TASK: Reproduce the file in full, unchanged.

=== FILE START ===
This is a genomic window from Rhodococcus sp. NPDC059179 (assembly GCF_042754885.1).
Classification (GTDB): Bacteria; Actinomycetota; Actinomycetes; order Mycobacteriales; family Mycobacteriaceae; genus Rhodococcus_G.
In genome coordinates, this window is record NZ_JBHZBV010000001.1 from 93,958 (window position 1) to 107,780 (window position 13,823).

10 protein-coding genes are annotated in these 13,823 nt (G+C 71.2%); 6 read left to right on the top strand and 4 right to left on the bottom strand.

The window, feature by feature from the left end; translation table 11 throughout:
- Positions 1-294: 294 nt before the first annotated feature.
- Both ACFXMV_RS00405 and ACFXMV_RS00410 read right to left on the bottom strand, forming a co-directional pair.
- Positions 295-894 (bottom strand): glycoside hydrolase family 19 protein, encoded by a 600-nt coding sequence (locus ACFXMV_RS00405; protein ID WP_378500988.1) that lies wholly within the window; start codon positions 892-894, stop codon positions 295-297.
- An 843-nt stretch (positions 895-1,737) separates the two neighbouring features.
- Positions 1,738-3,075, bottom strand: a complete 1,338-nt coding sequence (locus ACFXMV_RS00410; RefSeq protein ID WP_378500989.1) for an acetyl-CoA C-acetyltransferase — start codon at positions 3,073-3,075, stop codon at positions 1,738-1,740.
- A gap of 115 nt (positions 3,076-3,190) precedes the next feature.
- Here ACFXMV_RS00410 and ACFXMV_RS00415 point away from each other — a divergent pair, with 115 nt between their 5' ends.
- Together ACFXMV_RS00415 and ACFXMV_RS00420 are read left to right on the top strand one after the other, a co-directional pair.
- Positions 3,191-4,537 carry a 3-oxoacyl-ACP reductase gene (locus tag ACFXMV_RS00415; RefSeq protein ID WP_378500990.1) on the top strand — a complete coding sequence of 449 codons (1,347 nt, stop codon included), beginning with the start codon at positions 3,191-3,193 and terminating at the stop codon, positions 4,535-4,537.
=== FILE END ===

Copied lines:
This is a genomic window from Rhodococcus sp. NPDC059179 (assembly GCF_042754885.1).
Classification (GTDB): Bacteria; Actinomycetota; Actinomycetes; order Mycobacteriales; family Mycobacteriaceae; genus Rhodococcus_G.
In genome coordinates, this window is record NZ_JBHZBV010000001.1 from 93,958 (window position 1) to 107,780 (window position 13,823).

10 protein-coding genes are annotated in these 13,823 nt (G+C 71.2%); 6 read left to right on the top strand and 4 right to left on the bottom strand.

The window, feature by feature from the left end; translation table 11 throughout:
- Positions 1-294: 294 nt before the first annotated feature.
- Both ACFXMV_RS00405 and ACFXMV_RS00410 read right to left on the bottom strand, forming a co-directional pair.
- Positions 295-894 (bottom strand): glycoside hydrolase family 19 protein, encoded by a 600-nt coding sequence (locus ACFXMV_RS00405; protein ID WP_378500988.1) that lies wholly within the window; start codon positions 892-894, stop codon positions 295-297.
- An 843-nt stretch (positions 895-1,737) separates the two neighbouring features.
- Positions 1,738-3,075, bottom strand: a complete 1,338-nt coding sequence (locus ACFXMV_RS00410; RefSeq protein ID WP_378500989.1) for an acetyl-CoA C-acetyltransferase — start codon at positions 3,073-3,075, stop codon at positions 1,738-1,740.
- A gap of 115 nt (positions 3,076-3,190) precedes the next feature.
- Here ACFXMV_RS00410 and ACFXMV_RS00415 point away from each other — a divergent pair, with 115 nt between their 5' ends.
- Together ACFXMV_RS00415 and ACFXMV_RS00420 are read left to right on the top strand one after the other, a co-directional pair.
- Positions 3,191-4,537 carry a 3-oxoacyl-ACP reductase gene (locus tag ACFXMV_RS00415; RefSeq protein ID WP_378500990.1) on the top strand — a complete coding sequence of 449 codons (1,347 nt, stop codon included), beginning with the start codon at positions 3,191-3,193 and terminating at the stop codon, positions 4,535-4,537.